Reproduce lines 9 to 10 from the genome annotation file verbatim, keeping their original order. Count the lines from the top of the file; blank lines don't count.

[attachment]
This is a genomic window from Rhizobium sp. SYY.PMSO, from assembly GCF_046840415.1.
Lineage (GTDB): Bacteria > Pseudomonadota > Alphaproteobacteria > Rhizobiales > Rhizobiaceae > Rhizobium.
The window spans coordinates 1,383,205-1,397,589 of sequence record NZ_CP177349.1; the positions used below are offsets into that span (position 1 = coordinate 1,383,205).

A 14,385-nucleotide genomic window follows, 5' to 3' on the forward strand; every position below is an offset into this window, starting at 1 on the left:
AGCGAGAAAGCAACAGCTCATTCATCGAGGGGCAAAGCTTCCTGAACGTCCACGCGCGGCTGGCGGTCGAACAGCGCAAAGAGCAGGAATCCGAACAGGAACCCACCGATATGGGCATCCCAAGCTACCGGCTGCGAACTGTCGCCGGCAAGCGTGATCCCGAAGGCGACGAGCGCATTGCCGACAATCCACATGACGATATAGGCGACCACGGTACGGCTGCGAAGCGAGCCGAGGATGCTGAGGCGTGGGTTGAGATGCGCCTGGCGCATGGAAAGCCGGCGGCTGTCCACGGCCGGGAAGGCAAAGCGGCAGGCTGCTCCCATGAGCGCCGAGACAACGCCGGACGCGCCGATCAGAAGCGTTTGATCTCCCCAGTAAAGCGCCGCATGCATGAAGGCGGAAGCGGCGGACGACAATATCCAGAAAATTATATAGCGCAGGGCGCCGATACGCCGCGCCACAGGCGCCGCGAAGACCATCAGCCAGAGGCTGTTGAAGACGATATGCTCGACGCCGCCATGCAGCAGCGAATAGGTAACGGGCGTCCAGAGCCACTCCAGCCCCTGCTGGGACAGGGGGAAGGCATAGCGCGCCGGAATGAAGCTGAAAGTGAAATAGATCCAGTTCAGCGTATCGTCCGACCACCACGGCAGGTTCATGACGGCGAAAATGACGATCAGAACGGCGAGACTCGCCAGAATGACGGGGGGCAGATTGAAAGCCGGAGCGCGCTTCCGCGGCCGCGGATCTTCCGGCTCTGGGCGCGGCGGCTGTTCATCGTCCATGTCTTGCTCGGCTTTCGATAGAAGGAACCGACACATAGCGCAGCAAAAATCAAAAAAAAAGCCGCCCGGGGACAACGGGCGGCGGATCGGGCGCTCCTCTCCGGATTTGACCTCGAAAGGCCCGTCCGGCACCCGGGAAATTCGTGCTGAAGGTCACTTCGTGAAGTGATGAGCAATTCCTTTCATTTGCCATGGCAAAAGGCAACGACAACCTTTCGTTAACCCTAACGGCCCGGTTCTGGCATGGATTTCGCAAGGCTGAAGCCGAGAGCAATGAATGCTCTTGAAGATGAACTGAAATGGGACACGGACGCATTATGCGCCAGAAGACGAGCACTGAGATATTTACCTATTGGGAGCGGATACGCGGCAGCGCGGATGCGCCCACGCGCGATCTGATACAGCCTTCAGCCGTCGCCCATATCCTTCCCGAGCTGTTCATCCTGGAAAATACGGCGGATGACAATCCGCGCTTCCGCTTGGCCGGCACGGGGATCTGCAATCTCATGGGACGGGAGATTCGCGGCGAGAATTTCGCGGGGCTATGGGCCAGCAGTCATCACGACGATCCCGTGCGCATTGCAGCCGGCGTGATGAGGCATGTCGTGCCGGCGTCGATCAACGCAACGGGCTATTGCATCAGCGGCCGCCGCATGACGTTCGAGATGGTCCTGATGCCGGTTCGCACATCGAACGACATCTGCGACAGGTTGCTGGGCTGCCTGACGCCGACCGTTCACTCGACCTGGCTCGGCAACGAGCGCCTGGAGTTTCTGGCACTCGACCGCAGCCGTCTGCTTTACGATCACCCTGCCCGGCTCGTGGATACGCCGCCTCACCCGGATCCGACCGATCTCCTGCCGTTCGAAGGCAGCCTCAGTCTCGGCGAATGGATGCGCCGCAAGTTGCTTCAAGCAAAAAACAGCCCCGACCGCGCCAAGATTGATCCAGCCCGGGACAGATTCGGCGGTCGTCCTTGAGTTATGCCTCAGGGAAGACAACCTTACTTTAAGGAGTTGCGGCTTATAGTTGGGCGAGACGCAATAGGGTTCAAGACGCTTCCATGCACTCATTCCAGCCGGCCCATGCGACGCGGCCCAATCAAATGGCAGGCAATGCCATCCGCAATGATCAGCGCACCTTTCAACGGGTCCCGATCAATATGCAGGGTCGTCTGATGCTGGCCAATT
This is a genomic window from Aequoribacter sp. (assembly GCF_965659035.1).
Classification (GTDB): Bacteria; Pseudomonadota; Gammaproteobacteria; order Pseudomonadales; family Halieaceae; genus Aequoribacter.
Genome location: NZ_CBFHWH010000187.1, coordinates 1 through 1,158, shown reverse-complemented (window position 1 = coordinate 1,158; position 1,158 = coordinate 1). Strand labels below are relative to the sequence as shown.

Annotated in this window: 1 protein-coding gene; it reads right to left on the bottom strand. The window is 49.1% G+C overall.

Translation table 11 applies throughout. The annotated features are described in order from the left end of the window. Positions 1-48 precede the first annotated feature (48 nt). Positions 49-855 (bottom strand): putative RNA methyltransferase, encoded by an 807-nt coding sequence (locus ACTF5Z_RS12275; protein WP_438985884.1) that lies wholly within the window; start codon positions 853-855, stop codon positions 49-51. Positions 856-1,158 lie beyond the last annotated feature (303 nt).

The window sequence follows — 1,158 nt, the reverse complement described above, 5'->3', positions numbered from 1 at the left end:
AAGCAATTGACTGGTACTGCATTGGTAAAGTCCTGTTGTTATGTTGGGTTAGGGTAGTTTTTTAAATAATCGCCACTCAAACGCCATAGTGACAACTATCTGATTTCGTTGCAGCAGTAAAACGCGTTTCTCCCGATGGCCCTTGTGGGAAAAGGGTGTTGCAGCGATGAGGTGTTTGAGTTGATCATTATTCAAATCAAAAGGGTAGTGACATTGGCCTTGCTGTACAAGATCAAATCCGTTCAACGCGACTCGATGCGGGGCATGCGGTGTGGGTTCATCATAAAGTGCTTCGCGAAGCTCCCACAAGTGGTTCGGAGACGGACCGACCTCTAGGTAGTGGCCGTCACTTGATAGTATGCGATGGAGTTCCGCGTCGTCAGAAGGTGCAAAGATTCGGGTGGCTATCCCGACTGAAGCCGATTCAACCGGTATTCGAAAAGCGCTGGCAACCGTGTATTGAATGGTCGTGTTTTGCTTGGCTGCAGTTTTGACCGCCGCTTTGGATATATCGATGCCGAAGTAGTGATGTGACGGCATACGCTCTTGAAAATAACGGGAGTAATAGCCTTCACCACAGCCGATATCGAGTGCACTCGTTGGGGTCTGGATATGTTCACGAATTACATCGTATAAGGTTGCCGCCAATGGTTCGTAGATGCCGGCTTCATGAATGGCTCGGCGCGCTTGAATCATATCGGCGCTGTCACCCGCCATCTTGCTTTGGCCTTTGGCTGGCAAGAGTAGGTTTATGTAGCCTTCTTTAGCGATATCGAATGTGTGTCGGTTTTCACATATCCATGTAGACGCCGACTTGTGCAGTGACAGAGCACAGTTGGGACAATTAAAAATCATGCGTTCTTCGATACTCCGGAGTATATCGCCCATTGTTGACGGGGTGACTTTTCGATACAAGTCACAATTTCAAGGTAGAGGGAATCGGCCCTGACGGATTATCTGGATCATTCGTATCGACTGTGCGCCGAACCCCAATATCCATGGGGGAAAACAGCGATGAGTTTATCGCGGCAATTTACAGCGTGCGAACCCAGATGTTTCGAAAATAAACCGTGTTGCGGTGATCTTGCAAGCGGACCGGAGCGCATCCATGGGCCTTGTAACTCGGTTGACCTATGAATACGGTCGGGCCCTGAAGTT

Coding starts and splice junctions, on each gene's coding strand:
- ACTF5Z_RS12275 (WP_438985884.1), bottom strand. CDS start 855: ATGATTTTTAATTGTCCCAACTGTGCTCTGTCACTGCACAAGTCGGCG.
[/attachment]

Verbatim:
Annotated in this window: 1 protein-coding gene; it reads right to left on the bottom strand. The window is 49.1% G+C overall.

Translation table 11 applies throughout. The annotated features are described in order from the left end of the window. Positions 1-48 precede the first annotated feature (48 nt). Positions 49-855 (bottom strand): putative RNA methyltransferase, encoded by an 807-nt coding sequence (locus ACTF5Z_RS12275; protein WP_438985884.1) that lies wholly within the window; start codon positions 853-855, stop codon positions 49-51. Positions 856-1,158 lie beyond the last annotated feature (303 nt).